La via degli Dei, 5 days itinerary: trekking for everyone

Who I am
Pau Monfort

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A 4, 5 or 6 day trek from Bologna to Florence, here is the itinerary and the stops, the advice on where to sleep between Emilia and Tuscany.

La Street of the Gods it is now a path trekking very well known and popular. I also did it in the days around April 25 and I want to tell you about it because you too can do it.

The way of the Gods: how it works

The Tour joins Bologna with Florence, crossing the Apennines. The choice of the period in which to face it is fundamental: the spring it is definitely recommended, too the autumn it must be beautiful in light and color. I don't think midsummer is recommended, because many stretches are in the countryside and not high, certainly very hot. In any case, the Via degli Dei is a slow, pleasant, even low-cost way of discovering territories that are close to home in my case, but still unsuspected.
The entire stretch of about 120 kilometers is covered in 4/5/6 days, it depends on the training, on the "voracity" with which to complete the stages or rather on the desire to enjoy the landscape and the way.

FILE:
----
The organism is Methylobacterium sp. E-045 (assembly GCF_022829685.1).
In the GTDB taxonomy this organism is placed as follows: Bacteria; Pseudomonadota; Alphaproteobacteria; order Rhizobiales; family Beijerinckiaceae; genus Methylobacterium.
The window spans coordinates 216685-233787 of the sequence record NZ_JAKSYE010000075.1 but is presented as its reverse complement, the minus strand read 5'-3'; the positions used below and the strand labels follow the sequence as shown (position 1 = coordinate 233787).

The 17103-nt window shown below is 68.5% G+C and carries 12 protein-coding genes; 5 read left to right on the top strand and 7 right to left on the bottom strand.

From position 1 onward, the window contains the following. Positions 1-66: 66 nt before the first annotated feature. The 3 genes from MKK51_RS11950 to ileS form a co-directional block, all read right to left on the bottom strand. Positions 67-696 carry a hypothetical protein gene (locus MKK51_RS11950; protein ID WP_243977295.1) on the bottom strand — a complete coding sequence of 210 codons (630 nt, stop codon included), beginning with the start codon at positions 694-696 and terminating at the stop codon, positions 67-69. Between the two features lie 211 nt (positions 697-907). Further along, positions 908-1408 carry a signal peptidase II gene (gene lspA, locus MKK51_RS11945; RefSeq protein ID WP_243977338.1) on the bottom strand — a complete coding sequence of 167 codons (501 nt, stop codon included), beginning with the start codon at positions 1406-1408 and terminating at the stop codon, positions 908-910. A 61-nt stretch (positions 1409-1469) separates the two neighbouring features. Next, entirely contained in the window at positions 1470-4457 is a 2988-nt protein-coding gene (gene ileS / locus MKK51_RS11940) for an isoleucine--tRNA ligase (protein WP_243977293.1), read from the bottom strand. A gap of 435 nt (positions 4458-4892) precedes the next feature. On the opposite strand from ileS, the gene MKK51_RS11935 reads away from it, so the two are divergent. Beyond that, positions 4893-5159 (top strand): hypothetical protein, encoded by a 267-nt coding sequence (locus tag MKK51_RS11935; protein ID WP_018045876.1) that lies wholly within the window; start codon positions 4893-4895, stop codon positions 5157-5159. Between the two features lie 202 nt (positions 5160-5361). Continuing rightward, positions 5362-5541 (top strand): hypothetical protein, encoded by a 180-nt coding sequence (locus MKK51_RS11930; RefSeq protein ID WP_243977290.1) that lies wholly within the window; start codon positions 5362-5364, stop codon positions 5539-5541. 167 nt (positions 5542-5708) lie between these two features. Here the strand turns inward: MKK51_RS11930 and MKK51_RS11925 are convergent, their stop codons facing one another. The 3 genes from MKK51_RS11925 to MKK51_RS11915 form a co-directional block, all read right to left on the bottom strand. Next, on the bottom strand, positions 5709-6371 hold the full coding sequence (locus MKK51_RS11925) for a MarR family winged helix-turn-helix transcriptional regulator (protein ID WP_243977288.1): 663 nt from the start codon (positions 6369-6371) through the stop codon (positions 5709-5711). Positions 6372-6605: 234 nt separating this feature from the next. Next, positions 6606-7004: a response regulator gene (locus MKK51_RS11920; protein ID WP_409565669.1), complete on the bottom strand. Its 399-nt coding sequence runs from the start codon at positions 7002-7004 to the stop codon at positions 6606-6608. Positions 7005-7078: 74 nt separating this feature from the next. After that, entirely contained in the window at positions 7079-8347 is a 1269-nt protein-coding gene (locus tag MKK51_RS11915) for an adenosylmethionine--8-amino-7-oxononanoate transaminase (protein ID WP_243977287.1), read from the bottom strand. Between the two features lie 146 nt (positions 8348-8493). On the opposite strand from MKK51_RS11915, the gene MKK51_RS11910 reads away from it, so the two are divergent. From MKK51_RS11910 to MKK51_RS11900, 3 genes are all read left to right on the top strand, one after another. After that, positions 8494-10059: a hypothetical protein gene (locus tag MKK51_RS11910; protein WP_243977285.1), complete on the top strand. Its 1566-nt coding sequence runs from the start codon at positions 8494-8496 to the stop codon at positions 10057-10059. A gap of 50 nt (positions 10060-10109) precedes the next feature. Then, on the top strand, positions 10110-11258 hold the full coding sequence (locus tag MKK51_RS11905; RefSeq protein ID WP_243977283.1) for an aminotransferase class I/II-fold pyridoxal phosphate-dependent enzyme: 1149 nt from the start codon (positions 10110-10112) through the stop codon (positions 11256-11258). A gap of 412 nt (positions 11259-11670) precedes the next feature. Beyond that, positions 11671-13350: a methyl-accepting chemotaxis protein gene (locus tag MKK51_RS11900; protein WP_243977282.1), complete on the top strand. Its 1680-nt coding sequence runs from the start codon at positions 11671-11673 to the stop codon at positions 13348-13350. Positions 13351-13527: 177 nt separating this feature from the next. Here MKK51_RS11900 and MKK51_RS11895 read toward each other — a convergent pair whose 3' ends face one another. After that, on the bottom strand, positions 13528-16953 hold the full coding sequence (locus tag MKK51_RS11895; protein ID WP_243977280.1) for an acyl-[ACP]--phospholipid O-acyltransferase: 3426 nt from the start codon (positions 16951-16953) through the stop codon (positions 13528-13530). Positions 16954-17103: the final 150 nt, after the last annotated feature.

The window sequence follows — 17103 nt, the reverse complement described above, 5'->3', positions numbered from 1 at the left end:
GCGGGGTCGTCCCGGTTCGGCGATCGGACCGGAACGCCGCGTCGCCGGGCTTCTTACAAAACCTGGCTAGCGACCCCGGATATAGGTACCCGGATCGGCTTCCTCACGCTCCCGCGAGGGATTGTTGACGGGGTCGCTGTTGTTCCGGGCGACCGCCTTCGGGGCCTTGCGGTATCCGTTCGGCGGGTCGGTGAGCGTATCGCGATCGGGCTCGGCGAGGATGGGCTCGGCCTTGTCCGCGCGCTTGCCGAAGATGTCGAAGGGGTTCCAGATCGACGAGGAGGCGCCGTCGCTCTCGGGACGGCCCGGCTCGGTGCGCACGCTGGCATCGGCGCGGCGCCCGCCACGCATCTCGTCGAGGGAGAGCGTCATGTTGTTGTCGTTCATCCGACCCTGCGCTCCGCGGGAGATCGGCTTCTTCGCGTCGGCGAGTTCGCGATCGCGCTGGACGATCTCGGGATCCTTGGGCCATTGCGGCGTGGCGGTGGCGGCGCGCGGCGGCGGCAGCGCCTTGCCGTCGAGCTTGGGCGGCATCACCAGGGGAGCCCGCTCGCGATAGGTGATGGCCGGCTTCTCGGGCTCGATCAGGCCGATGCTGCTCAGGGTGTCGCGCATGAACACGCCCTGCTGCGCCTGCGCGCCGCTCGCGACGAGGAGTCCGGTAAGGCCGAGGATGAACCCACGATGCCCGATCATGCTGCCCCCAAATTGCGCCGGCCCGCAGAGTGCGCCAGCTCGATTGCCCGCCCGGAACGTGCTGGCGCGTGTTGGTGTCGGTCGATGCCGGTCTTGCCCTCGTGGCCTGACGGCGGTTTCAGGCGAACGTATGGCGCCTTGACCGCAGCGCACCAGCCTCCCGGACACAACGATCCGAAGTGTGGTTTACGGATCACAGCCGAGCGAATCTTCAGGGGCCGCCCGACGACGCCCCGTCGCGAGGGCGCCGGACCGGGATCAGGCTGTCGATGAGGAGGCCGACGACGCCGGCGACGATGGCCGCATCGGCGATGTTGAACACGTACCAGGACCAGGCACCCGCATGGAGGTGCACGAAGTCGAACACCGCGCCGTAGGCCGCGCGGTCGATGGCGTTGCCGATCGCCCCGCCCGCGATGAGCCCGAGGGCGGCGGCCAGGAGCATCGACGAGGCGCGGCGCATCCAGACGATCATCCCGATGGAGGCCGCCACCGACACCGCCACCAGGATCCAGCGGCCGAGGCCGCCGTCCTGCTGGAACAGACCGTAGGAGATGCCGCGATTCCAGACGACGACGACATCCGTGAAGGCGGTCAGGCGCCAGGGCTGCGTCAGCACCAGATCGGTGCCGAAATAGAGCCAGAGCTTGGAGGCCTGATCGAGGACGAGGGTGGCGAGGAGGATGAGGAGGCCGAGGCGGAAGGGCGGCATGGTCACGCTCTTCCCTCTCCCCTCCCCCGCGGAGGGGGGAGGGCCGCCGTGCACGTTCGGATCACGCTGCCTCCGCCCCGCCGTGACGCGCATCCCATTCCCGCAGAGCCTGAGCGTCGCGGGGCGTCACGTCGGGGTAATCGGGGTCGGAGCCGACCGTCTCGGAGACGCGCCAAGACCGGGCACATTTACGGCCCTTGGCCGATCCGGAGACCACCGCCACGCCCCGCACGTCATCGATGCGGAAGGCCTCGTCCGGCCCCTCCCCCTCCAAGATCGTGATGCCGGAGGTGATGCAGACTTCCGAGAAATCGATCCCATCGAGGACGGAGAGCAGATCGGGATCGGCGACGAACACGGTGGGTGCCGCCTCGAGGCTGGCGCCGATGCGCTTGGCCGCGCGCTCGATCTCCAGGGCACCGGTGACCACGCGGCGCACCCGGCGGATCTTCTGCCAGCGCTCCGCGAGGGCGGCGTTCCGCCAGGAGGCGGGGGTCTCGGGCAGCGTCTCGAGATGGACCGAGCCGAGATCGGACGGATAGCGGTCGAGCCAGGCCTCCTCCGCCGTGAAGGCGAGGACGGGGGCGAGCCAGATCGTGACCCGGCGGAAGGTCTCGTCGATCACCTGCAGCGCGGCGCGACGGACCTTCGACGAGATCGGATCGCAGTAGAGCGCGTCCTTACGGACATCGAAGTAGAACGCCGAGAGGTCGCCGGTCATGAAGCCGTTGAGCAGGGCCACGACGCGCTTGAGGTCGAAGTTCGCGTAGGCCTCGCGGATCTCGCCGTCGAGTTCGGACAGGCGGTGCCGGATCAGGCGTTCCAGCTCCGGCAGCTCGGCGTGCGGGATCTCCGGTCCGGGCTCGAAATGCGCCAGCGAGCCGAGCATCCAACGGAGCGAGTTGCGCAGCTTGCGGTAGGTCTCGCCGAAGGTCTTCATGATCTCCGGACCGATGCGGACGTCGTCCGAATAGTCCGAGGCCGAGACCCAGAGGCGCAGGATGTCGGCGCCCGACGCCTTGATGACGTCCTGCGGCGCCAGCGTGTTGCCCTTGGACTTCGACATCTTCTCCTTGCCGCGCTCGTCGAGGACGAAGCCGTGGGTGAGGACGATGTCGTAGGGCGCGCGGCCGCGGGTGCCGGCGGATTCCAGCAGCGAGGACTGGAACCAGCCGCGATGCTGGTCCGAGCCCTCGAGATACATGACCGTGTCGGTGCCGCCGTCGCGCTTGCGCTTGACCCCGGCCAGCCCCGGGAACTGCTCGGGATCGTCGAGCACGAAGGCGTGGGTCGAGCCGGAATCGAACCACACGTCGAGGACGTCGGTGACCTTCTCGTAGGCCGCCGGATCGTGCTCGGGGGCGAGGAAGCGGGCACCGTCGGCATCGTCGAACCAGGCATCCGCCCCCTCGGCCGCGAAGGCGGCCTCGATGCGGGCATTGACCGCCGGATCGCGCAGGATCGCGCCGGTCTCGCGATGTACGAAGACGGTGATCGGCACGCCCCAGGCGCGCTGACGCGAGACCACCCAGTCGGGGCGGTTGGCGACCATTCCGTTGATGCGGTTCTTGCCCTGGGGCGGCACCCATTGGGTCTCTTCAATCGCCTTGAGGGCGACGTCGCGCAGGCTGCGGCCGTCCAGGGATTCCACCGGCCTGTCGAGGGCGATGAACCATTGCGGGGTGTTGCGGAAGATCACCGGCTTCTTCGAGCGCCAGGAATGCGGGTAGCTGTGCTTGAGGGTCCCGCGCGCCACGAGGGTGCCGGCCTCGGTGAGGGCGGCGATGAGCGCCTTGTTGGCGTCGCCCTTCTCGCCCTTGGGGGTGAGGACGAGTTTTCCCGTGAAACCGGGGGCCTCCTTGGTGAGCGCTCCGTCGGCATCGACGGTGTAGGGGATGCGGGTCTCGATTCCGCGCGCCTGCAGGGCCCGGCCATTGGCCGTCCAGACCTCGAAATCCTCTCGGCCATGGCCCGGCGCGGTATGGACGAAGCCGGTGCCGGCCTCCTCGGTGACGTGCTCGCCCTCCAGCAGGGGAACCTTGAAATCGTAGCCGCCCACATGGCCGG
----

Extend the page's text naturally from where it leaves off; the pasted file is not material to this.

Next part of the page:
The most popular direction of the journey is Bologna-Florence but of course you can also do the opposite. As far as I'm concerned, the days used were 5, with stops on 20/25 kilometers a day. Equipped with backpack with change of clothes, water, food, second pair of boots and all overnight stays in facilities on the route. The accommodation facilities are all along the route, but the lower cost version provides the overnight stay in a tent.

What to expect

Before going into the details I will list the things I liked the most: the slow pace (the same stretch by train: 35 minutes!) unsuspected landscapes, the solitary woods, the green valleys (now in spring) and full of flowering trees, the warm hospitality of the people and the affability towards the walkers.
What disappointed me a bit is the presence of numerous stretches of asphalt: and if it is true that you never walk on busy roads, it is always asphalt, which tires the traveler a lot.

What I will tell you is the way in which we have structured the path, according to our stages, which can however be changed. Departure from Bologna, Piazza Maggiore, where walkers are immediately spotted walking around in boots and rucksacks between Bolognese and tourists.

Day 1. Departure from San Luca